Wmax - maximal value of the vector WV, by default 10t.
  Wmaxdensity denotes the value of W for which W values are chosen more dense.

If you expect the range of plateau in dw=fn(W) then set Wmaxdensity to be the center of the plateau in order to increase a bit the precision of polynomial fitting (default is 2.5 ).
- if [0,Wmax] - dw's are calculated for increasing W's calculated using a rule:
Wnext = Wprevious * Wincr... up to Wmax value starting from W=5samples.
Use this option as the most universal and independent on . Wincr is equal to 1.1-1.3 depending on quick precise value.
- if 'fntau' or 'tau' or ": (DEFAULT) sets 40 values W from 0.1 to 10 due to estimated autocorrelation time of the signal, unequally distributed with the maximum density for about 2.5 .
The distribution of default W-values can be modi ed in this method by changing the default parameters in the HEADER of the function: NW=40,  Wmax_over_tau=10 and defaultWdense_over_tau=2.5.

(8) Pmin: This parameter determines the method of the choice of Pmin parameter. This parameter does not influence strongly the result of final d estimation if Pmax is high enough. As a rule, it is necessary to exclude the initial part of the vector with the very short distances which do not create a regular plateau. In the case of noise contaminated signal, Pmin represents the range of the strong influence of noise.

The interpretation of this parameter depends on its value:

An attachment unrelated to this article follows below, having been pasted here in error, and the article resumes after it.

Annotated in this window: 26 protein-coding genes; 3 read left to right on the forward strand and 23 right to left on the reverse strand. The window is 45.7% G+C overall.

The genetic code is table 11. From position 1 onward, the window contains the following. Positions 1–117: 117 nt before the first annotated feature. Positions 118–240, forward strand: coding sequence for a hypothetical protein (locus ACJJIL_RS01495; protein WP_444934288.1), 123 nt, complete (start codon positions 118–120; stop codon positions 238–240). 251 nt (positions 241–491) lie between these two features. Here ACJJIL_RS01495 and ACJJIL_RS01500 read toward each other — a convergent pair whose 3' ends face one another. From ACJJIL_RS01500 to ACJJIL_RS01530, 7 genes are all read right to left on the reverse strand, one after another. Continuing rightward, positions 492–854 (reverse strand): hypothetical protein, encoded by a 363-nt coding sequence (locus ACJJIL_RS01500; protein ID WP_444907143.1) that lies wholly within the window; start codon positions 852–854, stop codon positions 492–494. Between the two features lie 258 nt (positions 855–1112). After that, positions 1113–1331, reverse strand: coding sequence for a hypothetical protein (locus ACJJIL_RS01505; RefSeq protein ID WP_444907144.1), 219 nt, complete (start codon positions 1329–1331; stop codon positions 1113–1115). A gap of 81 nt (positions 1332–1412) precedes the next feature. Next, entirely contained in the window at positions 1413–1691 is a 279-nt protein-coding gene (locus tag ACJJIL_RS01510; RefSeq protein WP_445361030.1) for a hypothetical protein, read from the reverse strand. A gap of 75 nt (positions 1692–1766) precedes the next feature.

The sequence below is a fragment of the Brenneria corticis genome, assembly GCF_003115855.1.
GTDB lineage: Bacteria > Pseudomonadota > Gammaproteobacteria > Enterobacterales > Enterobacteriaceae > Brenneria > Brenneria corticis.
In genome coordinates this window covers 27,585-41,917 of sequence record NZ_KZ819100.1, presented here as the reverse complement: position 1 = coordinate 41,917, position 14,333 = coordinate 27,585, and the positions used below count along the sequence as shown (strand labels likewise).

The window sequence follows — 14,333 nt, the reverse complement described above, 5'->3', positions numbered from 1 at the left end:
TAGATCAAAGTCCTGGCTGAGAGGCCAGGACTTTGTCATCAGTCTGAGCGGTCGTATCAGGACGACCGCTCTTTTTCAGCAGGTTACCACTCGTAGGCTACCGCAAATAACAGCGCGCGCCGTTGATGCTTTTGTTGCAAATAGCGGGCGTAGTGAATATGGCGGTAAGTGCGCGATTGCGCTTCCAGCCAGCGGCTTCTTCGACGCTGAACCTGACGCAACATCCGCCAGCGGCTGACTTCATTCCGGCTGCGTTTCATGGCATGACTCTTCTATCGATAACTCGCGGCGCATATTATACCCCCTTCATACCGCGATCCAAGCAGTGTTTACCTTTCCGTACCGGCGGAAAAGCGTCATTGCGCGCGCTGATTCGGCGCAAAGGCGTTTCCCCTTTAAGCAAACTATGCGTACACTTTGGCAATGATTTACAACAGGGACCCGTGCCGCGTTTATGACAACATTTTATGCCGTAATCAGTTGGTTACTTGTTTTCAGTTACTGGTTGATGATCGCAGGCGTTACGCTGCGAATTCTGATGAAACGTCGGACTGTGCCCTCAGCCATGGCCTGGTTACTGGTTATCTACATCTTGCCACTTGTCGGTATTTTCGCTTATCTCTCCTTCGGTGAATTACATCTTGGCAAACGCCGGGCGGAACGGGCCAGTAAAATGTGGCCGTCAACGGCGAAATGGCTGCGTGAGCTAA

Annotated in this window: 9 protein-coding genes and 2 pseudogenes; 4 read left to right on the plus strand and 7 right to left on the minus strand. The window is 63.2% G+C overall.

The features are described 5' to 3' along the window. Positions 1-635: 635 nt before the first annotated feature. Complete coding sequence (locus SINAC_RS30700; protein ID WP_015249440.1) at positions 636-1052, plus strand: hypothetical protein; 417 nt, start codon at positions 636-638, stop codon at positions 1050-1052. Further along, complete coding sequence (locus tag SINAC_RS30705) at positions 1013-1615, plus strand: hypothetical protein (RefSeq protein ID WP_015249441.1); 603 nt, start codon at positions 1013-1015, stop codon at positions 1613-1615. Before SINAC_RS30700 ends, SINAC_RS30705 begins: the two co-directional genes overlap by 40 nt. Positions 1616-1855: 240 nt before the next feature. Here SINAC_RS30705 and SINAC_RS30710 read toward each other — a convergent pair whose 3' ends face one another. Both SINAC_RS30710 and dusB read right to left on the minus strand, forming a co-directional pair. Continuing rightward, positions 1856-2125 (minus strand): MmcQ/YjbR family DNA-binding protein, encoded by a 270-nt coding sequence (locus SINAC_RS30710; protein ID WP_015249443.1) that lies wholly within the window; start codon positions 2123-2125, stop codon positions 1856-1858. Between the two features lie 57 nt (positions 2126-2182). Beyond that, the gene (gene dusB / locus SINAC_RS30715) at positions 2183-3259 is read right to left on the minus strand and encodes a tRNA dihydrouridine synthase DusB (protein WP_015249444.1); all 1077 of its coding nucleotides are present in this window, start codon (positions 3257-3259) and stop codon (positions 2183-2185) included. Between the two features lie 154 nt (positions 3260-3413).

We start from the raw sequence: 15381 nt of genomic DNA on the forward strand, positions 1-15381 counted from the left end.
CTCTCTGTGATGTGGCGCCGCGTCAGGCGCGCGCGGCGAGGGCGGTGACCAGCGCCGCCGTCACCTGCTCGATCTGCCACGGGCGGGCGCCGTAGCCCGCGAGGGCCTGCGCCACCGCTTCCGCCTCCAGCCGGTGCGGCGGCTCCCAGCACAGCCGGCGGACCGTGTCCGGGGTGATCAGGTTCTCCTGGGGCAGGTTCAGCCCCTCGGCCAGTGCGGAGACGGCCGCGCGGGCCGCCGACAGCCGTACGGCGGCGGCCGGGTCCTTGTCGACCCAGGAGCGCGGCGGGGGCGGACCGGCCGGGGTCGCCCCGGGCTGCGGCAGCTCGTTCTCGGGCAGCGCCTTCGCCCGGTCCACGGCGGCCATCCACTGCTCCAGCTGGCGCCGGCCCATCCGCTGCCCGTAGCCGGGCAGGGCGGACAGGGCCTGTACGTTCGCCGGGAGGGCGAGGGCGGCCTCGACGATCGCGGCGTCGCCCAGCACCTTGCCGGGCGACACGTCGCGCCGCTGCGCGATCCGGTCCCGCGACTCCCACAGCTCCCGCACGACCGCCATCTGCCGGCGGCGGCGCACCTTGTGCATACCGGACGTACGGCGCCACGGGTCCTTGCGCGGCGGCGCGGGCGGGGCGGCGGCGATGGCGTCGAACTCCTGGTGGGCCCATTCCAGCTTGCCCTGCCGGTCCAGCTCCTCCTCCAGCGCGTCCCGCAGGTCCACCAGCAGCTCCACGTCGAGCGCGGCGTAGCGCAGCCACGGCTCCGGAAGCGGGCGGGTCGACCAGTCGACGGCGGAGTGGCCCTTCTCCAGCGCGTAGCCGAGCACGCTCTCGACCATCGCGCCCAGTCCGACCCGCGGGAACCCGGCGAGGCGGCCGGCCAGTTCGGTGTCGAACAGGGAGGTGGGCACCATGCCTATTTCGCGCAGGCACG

If 0 < Pmin < 0.1 - than it is treated as Pmin. You can set this value if you have observed the begin of the in uence of noise on the graph d=fn(Pmax,W) in the preliminary run of the algorithm. 
  If Pmin > 0.1 - it determines the deflection error (in %) for which Pmin should be estimated.
  If Pmin=0  - than no Pmin-cut-off is used and d is estimated using all the distances shorter than
dmax (Imin=1). Use this value if you want see on the graph all the relation d=fn(Pmax,W) with the noise contamination region.
  If Pmin=-1 - The default value for Pmin. It determines the automatic approximate determination of Pmin, separately for every W iteration. Pmin is chosen to be the smallest Pmax for which the estimated d lies in the range 66-150% of the preliminary/roughly estimated d. Look for the variable PminCut=1.5 in the HEADER of the function to modify this range.

(9) dcWmethod : This parameter determines the method of the estimation dw for the current W iteration from the relation d=fn(Pmax).
The question arises, which fragment of this relation should be the base for the estimation of dw?

It is observed that the relation d=fn(Pmax) possesses lacunarities in the plateau region. Thus, in order to increase the precision, a number of points from this relation should be taken to estimate dw as a mean over these points. The parameter dcW determines the the choice of Imaxdown Imaxup

range for these points.
1 - range is maximally broad: Imaxdown = Ioptmin+200,   Imaxup = Icut,
2 - (default) range is broad: Imaxdown = 0.05*Imaxopt ,   Imaxup = 1.5*Imaxopt
3 - range is medium broad: Imaxdown = 0.12*Imaxopt ,   Imaxup = 1.2*Imaxopt
4- range is narrow:               Imaxdown = 0.3*Imaxopt ,     Imaxup =    1 *Imaxopt
5- use 1 point only: Imax = Imaxopt

(10) fitting_method: This parameter determines the method of polynomial fitting applied to the relation d=fn(W).
if 0:   look for optimal fitting over different polynomials and self-defined functions in the function 'optimal_fitting.m`.